“No one really wants to admit they are lonely, and it is never really addressed very much between friends and family. But I have felt lonely many times in my life.” – Bill Murray
Sitting in church on Sunday, our pastor’s sermon theme reflected on friendship. Though he interjected some humor with thought-provoking questions, his message really hit home. I am sure many of us squirmed, knowing full well that we all can, should and could be better friends.
He touched on something that really resonated with me, and that was loneliness, and what it really felt like. If you have ever experienced loneliness, and I am talking gut-wrenching, deep-in-the-pit loneliness, you could relate. When you are hurting, you don’t want to be forgotten.
Most of us think of loneliness when we hear of someone passing away. Loneliness is part of the grief experience. But it isn’t always death that makes one feel alone. Any traumatic experience – like a cancer diagnosis, a divorce, a job loss, addiction, losing a home – can lead to feelings of loss and grief.
Because I am a military spouse and mom, I know how very lonely it can be when your loved one is not home. Basic training, TDYs, far-off duty stations and deployments can cause grief: separation anxiety, lack of communication, missing your loved one. You grieve for the life you had before they left. You grieve for normalcy. At times, people avoid service members’ families for fear of making them – or seeing them – cry. Similar to how people react to a death.
And honestly, that is isn’t too far off the mark as to how we respond, in general, when others journey through difficult times. We don’t know what to say or do, often afraid we will make things worse.
Back in the late 1960s, Elizabeth Kubler Ross introduced a hypothesis for the five stages of grief. Some pooh-poohed her idea, and others embraced it. When my dad died, I can say I went through the stages, though not in any particular order. I stumbled upon some notes regarding those stages recently, and it was like I had an “ah-ha” moment. The stages of grief are similar to the feelings many military families go through when those deployment warning orders start filtering down the chain of command:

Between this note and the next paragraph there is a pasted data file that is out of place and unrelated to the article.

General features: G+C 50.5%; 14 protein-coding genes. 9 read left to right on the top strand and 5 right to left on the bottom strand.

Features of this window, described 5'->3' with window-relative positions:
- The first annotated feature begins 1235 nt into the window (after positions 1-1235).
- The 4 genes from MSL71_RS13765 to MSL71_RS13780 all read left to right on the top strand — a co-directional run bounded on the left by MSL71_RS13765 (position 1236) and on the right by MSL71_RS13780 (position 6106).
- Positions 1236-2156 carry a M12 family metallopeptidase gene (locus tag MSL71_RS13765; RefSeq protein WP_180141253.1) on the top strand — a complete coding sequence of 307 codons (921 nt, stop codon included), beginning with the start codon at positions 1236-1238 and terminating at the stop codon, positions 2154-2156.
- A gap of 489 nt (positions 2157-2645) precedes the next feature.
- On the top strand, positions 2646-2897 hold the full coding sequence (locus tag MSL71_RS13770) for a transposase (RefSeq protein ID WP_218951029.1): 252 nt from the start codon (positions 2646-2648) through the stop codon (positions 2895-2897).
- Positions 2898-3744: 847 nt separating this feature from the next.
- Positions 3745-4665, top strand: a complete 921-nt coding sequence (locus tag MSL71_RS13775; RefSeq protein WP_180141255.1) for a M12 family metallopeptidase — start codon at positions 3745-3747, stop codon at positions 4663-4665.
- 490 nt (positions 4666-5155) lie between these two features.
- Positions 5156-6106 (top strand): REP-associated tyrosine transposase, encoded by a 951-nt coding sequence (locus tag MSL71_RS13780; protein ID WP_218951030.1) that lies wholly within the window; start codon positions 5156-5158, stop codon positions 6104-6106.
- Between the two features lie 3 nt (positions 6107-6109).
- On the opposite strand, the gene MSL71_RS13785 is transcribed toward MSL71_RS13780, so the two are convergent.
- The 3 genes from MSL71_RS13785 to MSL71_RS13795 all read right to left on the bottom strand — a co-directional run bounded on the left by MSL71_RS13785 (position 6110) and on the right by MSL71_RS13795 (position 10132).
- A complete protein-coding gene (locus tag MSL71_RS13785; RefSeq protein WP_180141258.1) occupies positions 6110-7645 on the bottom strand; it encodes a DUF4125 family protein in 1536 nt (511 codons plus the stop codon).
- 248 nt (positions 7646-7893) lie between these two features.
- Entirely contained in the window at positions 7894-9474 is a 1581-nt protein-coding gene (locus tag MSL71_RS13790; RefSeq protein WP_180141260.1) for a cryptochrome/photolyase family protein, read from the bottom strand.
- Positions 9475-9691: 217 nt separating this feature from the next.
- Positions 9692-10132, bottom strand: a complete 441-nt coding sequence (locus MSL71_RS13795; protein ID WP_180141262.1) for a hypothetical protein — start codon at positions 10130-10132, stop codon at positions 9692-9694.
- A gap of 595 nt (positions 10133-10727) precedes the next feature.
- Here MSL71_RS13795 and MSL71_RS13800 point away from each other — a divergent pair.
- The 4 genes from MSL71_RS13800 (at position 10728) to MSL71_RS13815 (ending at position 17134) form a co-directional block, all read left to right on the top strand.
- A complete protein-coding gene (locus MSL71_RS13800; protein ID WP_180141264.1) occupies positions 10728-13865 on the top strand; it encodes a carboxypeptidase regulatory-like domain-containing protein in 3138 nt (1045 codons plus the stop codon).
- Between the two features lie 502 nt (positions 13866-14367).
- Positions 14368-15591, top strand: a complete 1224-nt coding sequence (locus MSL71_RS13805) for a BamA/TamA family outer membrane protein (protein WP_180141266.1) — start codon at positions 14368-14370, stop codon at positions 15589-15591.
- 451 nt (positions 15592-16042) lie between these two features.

- Denial (Oh, this won’t happen. He is needed at his base more than over there.)
- Anger (Mad at the command, mad at the violent world we live in, mad at the dog, mad the account won’t balance. Mad! Mad! Mad!)
- Bargaining (God, if you keep my service member home, I will ___________ [fill in the blank].)
- Depression (Some days, you just want to pull the covers over your head and sleep until your loved one returns.)
- Acceptance (This really is happening, and with God’s help, I will survive it.)
I’ve been asked before how one can really help military families – you know, “to support those who support those who serve.” As a well-season military spouse and mom, I have some suggestions listed below for those who have a friend, neighbor, co-worker, church member or relative facing or living through a deployment. But really, these can be used for anyone in need:
- Be there. When my husband left for a deployment, my sister-in-law showed up at our house within minutes of his departure. Kids, coffee, and tears. I don’t even know if I talked. But she held my hand while I cried.
- Bring a meal. My mother is the best. She either a brought a complete meal or invited us over. What a relief to not have to worry about feeding the kids. What a relief to not have to eat alone if the kids are not home.
- Texts are great, but there is nothing better than hearing a voice at the other end of the line.
- Invite the spouse, parent or family for coffee, ice cream, or just for a visit. Evenings, weekends and holidays are the worst times for feeling lonely, as that’s when most families gather and interact.
- Drop off or mail a care package to the family. Maybe a box with some movies, popcorn and candy; a cookie bouquet half-way through the deployment; a flower arrangement on an anniversary or birthday; a balloon bouquet on a child’s birthday; fresh-baked cookies…let your imagination run wild!
- Offer to help – from childcare to errand running to household/yard chores. A military spouse is pulling double duty.
- Don’t say,”If you need me call.” Just call – they do need you.
- Don’t be afraid. You will see tears. I guarantee it. Consider it an honor that your friend can comfortably cry in front of you.
Certainly, we have all the technology we can handle to stay in touch, but as connected as we are, there is a huge disconnect in interpersonal relationships and human touch. We rely so heavily on texts, posts and tweets, that we feel we have done our duty to connect. And while electronics are good to get the dialogue going, I think we’re really missing out if we don’t get out of our comfort zone and help wipe some tears, hand someone a box of tissues, give them a big a hug or sit and hold their hand. Something as simple as sharing a big slice of chocolate cake, or a bowl of body-and-soul-warming soup can do wonders for someone who’s lonely and scared. They will know they aren’t alone.
From someone who supports someone who serves, I can tell you, it will be appreciated. Greatly appreciated.
“Sometimes, reaching out and taking someone’s hand is the beginning of a journey. At other times, it is allowing another to take yours.” – Vera Nazarian
Would you be interested in seeing more blog posts on how to support military families? Feel free to let me know in the comments section.
© Lynne Cobb – 2013